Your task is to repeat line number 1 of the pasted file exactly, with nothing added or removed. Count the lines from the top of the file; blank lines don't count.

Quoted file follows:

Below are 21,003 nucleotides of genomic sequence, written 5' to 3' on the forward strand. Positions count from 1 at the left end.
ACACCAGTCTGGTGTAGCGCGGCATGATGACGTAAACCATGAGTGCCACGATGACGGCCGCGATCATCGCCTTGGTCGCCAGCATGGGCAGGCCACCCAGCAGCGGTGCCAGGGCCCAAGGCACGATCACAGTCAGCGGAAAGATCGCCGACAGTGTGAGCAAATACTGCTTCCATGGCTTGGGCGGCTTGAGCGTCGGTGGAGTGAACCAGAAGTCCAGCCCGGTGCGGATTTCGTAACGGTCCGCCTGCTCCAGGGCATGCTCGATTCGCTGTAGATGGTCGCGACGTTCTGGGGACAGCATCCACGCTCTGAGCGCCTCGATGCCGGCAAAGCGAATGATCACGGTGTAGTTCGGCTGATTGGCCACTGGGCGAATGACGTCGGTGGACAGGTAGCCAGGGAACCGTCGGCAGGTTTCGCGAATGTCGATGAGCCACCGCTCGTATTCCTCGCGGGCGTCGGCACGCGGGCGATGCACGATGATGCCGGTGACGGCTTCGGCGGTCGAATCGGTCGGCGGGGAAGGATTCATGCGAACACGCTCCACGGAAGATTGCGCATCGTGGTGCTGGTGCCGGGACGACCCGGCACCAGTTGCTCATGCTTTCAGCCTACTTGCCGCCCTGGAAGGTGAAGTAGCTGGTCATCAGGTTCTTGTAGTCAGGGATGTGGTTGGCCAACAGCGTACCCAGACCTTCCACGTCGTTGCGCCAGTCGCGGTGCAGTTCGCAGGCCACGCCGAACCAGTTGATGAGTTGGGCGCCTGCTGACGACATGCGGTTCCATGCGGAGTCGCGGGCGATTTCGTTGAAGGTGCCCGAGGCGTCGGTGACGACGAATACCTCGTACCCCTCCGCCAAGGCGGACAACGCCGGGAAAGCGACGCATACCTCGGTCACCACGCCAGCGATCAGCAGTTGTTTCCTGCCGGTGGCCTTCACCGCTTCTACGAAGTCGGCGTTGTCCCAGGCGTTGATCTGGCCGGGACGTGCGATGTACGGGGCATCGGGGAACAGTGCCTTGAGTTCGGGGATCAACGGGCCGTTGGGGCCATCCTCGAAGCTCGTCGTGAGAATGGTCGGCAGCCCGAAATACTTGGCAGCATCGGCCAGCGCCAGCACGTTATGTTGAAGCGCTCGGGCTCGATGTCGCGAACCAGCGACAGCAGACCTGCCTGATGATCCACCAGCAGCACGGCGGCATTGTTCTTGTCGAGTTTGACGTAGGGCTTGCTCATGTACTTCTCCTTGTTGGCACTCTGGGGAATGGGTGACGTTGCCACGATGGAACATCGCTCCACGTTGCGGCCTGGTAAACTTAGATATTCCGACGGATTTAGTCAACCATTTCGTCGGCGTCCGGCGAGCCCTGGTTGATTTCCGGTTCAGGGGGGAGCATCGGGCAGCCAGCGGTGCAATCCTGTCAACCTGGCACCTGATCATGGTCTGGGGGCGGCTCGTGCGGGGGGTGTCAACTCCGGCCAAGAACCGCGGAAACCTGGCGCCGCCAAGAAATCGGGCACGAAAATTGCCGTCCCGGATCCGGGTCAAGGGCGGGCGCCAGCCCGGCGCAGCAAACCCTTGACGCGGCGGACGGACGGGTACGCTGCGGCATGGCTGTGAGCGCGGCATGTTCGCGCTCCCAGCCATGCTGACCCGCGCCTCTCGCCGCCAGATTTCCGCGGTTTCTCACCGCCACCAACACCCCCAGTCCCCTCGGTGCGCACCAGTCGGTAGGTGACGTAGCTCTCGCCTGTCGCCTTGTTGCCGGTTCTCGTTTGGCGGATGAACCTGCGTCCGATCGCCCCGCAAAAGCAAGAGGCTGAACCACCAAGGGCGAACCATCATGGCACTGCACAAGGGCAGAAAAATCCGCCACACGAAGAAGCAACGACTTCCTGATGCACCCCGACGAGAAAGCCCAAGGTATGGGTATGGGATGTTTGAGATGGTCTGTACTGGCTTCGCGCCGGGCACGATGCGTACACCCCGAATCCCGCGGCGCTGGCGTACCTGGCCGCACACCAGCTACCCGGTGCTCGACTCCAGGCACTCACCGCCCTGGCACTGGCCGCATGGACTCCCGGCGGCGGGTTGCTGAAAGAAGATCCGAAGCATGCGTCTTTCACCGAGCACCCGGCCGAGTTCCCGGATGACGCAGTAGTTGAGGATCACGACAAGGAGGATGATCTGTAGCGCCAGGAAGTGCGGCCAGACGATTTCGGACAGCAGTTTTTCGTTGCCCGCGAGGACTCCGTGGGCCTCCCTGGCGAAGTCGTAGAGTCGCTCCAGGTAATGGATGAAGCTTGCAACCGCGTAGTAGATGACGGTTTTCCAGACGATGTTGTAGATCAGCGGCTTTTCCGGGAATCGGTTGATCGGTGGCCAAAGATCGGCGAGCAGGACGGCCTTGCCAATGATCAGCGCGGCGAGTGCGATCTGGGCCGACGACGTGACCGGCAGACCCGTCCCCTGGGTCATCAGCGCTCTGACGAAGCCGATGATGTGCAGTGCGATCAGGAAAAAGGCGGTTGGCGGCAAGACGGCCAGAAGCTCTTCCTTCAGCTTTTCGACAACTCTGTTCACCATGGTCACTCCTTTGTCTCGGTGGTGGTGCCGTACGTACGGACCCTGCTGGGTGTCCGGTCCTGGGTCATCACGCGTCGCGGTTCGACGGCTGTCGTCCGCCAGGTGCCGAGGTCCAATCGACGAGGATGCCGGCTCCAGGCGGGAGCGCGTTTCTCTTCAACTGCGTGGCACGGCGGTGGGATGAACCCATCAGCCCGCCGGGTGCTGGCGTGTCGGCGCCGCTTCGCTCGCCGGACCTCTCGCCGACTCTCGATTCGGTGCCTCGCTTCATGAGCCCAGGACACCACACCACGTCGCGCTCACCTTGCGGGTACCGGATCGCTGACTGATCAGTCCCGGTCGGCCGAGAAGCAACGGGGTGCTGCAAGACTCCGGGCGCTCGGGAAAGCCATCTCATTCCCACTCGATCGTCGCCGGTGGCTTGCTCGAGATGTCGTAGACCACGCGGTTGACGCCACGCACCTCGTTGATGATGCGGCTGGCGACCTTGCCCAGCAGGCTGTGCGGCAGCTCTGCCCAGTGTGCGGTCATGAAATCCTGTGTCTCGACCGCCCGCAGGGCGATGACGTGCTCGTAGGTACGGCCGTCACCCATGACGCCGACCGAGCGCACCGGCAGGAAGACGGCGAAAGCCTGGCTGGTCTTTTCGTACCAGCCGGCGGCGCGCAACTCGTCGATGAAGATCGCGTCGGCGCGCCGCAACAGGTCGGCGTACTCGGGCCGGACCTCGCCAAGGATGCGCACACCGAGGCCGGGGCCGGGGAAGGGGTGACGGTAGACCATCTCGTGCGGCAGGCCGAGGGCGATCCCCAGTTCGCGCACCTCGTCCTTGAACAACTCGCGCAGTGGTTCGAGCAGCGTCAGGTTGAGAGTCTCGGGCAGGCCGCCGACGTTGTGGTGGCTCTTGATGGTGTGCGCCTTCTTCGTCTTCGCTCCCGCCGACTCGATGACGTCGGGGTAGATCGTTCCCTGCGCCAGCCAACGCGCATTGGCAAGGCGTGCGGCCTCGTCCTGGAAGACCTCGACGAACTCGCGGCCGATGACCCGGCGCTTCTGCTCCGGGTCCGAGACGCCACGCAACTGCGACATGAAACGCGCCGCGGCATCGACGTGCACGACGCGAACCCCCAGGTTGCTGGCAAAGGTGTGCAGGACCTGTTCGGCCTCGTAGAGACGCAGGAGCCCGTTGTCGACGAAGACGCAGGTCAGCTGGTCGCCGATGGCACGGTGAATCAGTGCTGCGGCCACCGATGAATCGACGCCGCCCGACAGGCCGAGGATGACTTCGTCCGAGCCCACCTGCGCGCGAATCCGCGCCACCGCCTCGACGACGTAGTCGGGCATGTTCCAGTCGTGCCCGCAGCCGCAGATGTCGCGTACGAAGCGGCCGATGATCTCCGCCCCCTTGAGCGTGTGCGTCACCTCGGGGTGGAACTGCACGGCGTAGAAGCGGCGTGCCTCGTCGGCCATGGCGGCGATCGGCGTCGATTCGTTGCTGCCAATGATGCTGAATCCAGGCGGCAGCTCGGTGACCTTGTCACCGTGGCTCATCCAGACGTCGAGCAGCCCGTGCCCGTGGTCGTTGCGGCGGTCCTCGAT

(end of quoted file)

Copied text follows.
Below are 21,003 nucleotides of genomic sequence, written 5' to 3' on the forward strand. Positions count from 1 at the left end.